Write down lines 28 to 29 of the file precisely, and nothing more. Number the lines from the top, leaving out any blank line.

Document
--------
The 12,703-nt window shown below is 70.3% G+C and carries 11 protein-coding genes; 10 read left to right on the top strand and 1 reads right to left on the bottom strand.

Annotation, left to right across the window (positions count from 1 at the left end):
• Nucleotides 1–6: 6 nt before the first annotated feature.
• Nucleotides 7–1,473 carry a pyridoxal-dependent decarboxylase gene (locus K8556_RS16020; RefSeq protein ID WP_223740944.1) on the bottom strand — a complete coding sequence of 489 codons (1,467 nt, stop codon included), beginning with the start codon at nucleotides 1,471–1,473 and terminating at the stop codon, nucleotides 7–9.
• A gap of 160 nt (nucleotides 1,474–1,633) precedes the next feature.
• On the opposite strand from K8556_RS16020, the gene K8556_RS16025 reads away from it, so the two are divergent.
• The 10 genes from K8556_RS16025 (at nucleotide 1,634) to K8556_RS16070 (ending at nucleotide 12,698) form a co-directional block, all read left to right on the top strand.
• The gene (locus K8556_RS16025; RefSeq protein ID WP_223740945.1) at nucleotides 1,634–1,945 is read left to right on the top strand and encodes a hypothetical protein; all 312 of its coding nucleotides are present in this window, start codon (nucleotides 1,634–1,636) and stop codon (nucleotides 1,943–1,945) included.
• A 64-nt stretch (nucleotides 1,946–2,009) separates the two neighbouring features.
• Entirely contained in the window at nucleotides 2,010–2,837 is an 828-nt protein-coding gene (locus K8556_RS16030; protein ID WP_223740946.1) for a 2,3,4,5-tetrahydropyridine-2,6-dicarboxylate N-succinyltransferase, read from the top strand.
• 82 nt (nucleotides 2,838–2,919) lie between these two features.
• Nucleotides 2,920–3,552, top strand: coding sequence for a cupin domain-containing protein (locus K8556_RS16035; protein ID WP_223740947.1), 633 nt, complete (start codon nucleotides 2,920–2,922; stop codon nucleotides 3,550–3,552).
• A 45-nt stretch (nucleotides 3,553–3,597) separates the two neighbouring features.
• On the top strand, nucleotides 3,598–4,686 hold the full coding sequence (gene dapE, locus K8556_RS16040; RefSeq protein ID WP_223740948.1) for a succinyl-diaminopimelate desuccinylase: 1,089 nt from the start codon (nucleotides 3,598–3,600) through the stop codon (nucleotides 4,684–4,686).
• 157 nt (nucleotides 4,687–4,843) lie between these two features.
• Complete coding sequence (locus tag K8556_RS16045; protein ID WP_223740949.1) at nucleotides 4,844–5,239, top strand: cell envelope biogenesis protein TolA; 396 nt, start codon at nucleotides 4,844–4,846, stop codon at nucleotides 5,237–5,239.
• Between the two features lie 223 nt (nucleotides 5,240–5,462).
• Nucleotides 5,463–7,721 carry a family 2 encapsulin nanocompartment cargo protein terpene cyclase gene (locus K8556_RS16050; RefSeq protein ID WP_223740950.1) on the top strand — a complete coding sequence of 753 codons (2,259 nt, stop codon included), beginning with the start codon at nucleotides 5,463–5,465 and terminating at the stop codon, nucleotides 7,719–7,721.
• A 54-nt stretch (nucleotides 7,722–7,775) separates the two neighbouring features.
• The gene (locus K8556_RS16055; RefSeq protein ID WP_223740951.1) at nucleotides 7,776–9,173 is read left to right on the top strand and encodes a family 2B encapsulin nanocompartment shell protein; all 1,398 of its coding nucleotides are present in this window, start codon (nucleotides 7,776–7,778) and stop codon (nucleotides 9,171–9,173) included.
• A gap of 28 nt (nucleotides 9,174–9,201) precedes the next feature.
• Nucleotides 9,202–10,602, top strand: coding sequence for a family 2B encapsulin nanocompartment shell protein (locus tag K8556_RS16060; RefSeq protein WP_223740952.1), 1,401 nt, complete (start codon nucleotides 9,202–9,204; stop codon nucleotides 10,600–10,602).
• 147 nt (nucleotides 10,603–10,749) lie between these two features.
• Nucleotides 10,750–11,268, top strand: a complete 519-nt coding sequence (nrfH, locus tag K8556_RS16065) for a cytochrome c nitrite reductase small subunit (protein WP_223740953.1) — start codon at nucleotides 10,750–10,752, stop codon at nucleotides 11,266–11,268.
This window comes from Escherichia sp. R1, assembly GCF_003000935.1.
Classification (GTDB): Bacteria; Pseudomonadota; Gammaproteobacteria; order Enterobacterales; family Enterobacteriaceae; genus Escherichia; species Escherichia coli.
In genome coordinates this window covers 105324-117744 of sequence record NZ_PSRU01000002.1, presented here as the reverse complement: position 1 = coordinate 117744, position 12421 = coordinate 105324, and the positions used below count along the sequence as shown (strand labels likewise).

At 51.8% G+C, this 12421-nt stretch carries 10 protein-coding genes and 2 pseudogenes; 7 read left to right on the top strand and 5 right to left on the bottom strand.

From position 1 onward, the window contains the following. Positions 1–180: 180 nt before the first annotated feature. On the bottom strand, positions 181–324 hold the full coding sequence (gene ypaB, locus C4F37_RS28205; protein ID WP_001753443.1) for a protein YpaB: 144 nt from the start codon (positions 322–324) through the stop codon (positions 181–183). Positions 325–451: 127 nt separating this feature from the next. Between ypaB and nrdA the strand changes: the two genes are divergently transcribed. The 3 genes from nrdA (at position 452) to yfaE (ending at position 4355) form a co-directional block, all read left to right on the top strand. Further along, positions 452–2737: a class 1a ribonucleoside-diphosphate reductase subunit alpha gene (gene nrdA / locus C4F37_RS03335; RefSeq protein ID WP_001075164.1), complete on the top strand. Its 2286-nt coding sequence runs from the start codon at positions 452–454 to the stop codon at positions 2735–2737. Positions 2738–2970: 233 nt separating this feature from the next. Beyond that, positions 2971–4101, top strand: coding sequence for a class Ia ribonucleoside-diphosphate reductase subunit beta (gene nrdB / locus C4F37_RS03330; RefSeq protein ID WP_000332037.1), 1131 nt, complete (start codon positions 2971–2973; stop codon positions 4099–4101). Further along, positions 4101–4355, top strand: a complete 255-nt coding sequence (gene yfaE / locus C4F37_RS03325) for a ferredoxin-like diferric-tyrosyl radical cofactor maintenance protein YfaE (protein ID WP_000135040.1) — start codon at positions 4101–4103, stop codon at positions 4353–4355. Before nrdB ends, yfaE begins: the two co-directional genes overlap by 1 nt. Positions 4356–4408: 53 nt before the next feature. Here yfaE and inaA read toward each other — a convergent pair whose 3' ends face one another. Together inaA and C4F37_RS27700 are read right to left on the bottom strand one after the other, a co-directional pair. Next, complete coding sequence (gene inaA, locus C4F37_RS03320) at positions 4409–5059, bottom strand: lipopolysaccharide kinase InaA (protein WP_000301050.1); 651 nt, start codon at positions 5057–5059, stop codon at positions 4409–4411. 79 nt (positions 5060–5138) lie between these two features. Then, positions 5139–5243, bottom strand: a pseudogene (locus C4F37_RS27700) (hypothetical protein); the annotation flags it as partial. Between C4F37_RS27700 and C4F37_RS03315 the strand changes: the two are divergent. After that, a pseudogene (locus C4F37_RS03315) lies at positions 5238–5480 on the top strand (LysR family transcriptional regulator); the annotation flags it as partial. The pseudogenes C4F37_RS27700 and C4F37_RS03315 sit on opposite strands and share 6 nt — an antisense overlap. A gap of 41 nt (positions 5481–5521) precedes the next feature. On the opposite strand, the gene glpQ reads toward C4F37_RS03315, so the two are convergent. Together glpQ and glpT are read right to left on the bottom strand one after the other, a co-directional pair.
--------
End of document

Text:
At 51.8% G+C, this 12421-nt stretch carries 10 protein-coding genes and 2 pseudogenes; 7 read left to right on the top strand and 5 right to left on the bottom strand.

From position 1 onward, the window contains the following. Positions 1–180: 180 nt before the first annotated feature. On the bottom strand, positions 181–324 hold the full coding sequence (gene ypaB, locus C4F37_RS28205; protein ID WP_001753443.1) for a protein YpaB: 144 nt from the start codon (positions 322–324) through the stop codon (positions 181–183). Positions 325–451: 127 nt separating this feature from the next. Between ypaB and nrdA the strand changes: the two genes are divergently transcribed. The 3 genes from nrdA (at position 452) to yfaE (ending at position 4355) form a co-directional block, all read left to right on the top strand. Further along, positions 452–2737: a class 1a ribonucleoside-diphosphate reductase subunit alpha gene (gene nrdA / locus C4F37_RS03335; RefSeq protein ID WP_001075164.1), complete on the top strand. Its 2286-nt coding sequence runs from the start codon at positions 452–454 to the stop codon at positions 2735–2737. Positions 2738–2970: 233 nt separating this feature from the next. Beyond that, positions 2971–4101, top strand: coding sequence for a class Ia ribonucleoside-diphosphate reductase subunit beta (gene nrdB / locus C4F37_RS03330; RefSeq protein ID WP_000332037.1), 1131 nt, complete (start codon positions 2971–2973; stop codon positions 4099–4101). Further along, positions 4101–4355, top strand: a complete 255-nt coding sequence (gene yfaE / locus C4F37_RS03325) for a ferredoxin-like diferric-tyrosyl radical cofactor maintenance protein YfaE (protein ID WP_000135040.1) — start codon at positions 4101–4103, stop codon at positions 4353–4355. Before nrdB ends, yfaE begins: the two co-directional genes overlap by 1 nt. Positions 4356–4408: 53 nt before the next feature. Here yfaE and inaA read toward each other — a convergent pair whose 3' ends face one another. Together inaA and C4F37_RS27700 are read right to left on the bottom strand one after the other, a co-directional pair. Next, complete coding sequence (gene inaA, locus C4F37_RS03320) at positions 4409–5059, bottom strand: lipopolysaccharide kinase InaA (protein WP_000301050.1); 651 nt, start codon at positions 5057–5059, stop codon at positions 4409–4411. 79 nt (positions 5060–5138) lie between these two features. Then, positions 5139–5243, bottom strand: a pseudogene (locus C4F37_RS27700) (hypothetical protein); the annotation flags it as partial. Between C4F37_RS27700 and C4F37_RS03315 the strand changes: the two are divergent. After that, a pseudogene (locus C4F37_RS03315) lies at positions 5238–5480 on the top strand (LysR family transcriptional regulator); the annotation flags it as partial. The pseudogenes C4F37_RS27700 and C4F37_RS03315 sit on opposite strands and share 6 nt — an antisense overlap. A gap of 41 nt (positions 5481–5521) precedes the next feature. On the opposite strand, the gene glpQ reads toward C4F37_RS03315, so the two are convergent. Together glpQ and glpT are read right to left on the bottom strand one after the other, a co-directional pair.